As the world moved away from punk and into post-punk factions by the mid-'80s, X would lean toward a more contemporary hard rock sound on Ain’t Love Grand in 1985. The departure of Zoom after this album, opened the door for re-exploration of its more roots, country and folk leanings as was evident on See How We Are in 1987 with the shuffling in and out of The Blaster Dave Alvin and Lone Justice’s Tony Gilkyson.
While its five albums from 1981 to 1987 all made the Billboard Top 200 album chart, the band was never about being filthy rich, just comfortable. However, that is not to say their original music shouldn’t have bigger sellers. They all would have been happy with having sold more records.
“I won’t lie, if we got paid nothing and there were 15 people from the old days that came out to see us, we wouldn’t do it,” Doe says without hesitation. “The fact is we can draw 500-plus people pretty much anywhere we go, and there’s people in their 20s or even younger, and people that are our age, you know, like 50s and 60s that are enjoying it.”
Over the past two decades, members of X have interspersed reunion jaunts as it has worked on solo projects to help bring home paychecks.
Doe, who has a dozen solo albums, out and penned a history of the LA scene along with former Elektra Records A&R man Tom DeSavia and a host of other LA punk
For Cervenka, the sexualized role of women in music has now succumbed to a more in-your-face attitude, putting the appearance before substance even more.
“I know feminism is supposed to be a really great thing, and it is in many ways, but it has unleashed post-Madonna,” explains Cervenka. “This whole slutty, sexy thing. It’s great for women to be sexual, and if you want to go naked on stage, good for you, but I think what it also did was minimize the seriousness of just being a person.”
“Look at Jefferson Airplane and Janis Joplin and Pat Benatar and the Motels [Martha Davis]. If people found them attractive and alluring, it was because they were. It wasn’t because they were working really hard to have their underwear on the outside.”
Doe seconds the sentiment on Cervenka’s impact on young girls and their image.
“Seeing an 18-year-old girl looking up at Exene saying, ‘Wow, she’s cool. She’s my role-model, that’s one of the things that punk rock did. Everybody, women and men, we took pride in being equals. It extended into the Indie Rock world, it extended into the Riot Girl era.”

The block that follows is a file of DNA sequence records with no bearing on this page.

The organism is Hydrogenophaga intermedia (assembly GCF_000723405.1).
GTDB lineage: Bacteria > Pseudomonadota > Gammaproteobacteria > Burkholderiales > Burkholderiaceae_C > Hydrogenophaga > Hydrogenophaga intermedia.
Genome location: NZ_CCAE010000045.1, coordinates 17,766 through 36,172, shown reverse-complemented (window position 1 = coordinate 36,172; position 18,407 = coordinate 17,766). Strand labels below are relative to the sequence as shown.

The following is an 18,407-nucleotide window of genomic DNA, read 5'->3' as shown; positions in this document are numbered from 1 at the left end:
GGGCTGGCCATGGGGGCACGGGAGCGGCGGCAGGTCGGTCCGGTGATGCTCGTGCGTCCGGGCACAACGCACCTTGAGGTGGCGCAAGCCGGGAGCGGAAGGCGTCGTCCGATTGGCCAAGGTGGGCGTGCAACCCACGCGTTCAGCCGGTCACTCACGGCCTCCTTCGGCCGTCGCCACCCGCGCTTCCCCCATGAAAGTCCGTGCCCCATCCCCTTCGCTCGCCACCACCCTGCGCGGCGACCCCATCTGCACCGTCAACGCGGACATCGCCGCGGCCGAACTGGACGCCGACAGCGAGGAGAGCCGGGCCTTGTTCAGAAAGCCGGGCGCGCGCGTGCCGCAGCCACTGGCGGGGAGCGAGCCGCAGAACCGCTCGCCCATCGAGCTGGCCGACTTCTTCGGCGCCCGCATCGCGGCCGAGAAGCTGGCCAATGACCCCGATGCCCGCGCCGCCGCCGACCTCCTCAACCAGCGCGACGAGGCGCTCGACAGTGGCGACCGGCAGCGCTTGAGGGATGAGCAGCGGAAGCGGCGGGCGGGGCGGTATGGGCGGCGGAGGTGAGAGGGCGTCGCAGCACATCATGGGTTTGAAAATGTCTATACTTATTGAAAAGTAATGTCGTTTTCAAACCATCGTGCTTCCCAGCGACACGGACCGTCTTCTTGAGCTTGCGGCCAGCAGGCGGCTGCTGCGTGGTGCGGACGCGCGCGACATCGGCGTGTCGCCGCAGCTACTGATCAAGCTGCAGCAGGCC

As for the future of the band beyond touring, the members are split about putting new material out.
“I would certainly like that (recording new material). I don’t know why it’s so hard to accept. Billy’s health has been off and on. It could be done, but it’s different now, though.”
If you go to all the trouble to work and have inspiration at the beginning of writing a song and recording it, and figuring out the arrangement and getting it out and then trying to get it out to the public, the second you give it to someone, it’s on the internet and its free to every single person that wants to hear it. That’s nice for our fans, but we gotta pay for it, and then we are just giving it away.”
Zoom is definitive, “That was then, this is now. Why spoil a good thing?”
“We are in this weird in-between land between bands that have had hits and made a lot of money and bands that have done nothing,” Bonebrake chimes in. “We have been this band that is right in-between. We had critical acclaim; we have very loyal fans, we go out on the road a lot, and we make a living. If we don’t go out on the road, we don’t make a living.”
X’s appearance in the Viva Phoenix festival this Saturday at the Masonic Temple will see it share the stage with Reverend Horton Heat and former Replacements guitarist Tommy Stinson’s Bash and Pop, to name a few.
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It will be X’s first show in The Valley since 2014.
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Last October X was invited to play at the Rock and Roll Hall of Fame's American Music Masters series, that time, honoring Johnny Cash the Carter Family. The band did an inspiring version of “If I Were a Carpenter.”